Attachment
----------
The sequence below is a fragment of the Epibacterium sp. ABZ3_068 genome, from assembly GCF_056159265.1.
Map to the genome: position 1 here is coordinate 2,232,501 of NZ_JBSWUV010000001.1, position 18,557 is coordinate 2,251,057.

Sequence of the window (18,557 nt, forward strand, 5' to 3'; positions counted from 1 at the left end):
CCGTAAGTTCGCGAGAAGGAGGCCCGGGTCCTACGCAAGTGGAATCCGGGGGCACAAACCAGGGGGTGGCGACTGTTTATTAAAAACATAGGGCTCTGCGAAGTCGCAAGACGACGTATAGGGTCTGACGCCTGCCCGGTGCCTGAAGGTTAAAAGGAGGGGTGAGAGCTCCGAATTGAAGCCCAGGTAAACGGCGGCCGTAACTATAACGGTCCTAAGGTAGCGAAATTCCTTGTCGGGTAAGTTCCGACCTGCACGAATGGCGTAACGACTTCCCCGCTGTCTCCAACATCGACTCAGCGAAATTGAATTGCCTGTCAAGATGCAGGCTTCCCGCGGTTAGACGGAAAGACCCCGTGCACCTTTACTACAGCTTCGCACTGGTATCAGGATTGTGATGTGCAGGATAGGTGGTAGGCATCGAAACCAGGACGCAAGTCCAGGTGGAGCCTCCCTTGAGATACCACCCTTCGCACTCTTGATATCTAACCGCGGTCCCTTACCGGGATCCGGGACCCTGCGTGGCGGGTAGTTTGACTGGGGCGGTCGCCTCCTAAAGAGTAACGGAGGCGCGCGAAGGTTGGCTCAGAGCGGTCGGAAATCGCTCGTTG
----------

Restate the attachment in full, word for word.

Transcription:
The sequence below is a fragment of the Epibacterium sp. ABZ3_068 genome, from assembly GCF_056159265.1.
Map to the genome: position 1 here is coordinate 2,232,501 of NZ_JBSWUV010000001.1, position 18,557 is coordinate 2,251,057.

Sequence of the window (18,557 nt, forward strand, 5' to 3'; positions counted from 1 at the left end):
CCGTAAGTTCGCGAGAAGGAGGCCCGGGTCCTACGCAAGTGGAATCCGGGGGCACAAACCAGGGGGTGGCGACTGTTTATTAAAAACATAGGGCTCTGCGAAGTCGCAAGACGACGTATAGGGTCTGACGCCTGCCCGGTGCCTGAAGGTTAAAAGGAGGGGTGAGAGCTCCGAATTGAAGCCCAGGTAAACGGCGGCCGTAACTATAACGGTCCTAAGGTAGCGAAATTCCTTGTCGGGTAAGTTCCGACCTGCACGAATGGCGTAACGACTTCCCCGCTGTCTCCAACATCGACTCAGCGAAATTGAATTGCCTGTCAAGATGCAGGCTTCCCGCGGTTAGACGGAAAGACCCCGTGCACCTTTACTACAGCTTCGCACTGGTATCAGGATTGTGATGTGCAGGATAGGTGGTAGGCATCGAAACCAGGACGCAAGTCCAGGTGGAGCCTCCCTTGAGATACCACCCTTCGCACTCTTGATATCTAACCGCGGTCCCTTACCGGGATCCGGGACCCTGCGTGGCGGGTAGTTTGACTGGGGCGGTCGCCTCCTAAAGAGTAACGGAGGCGCGCGAAGGTTGGCTCAGAGCGGTCGGAAATCGCTCGTTG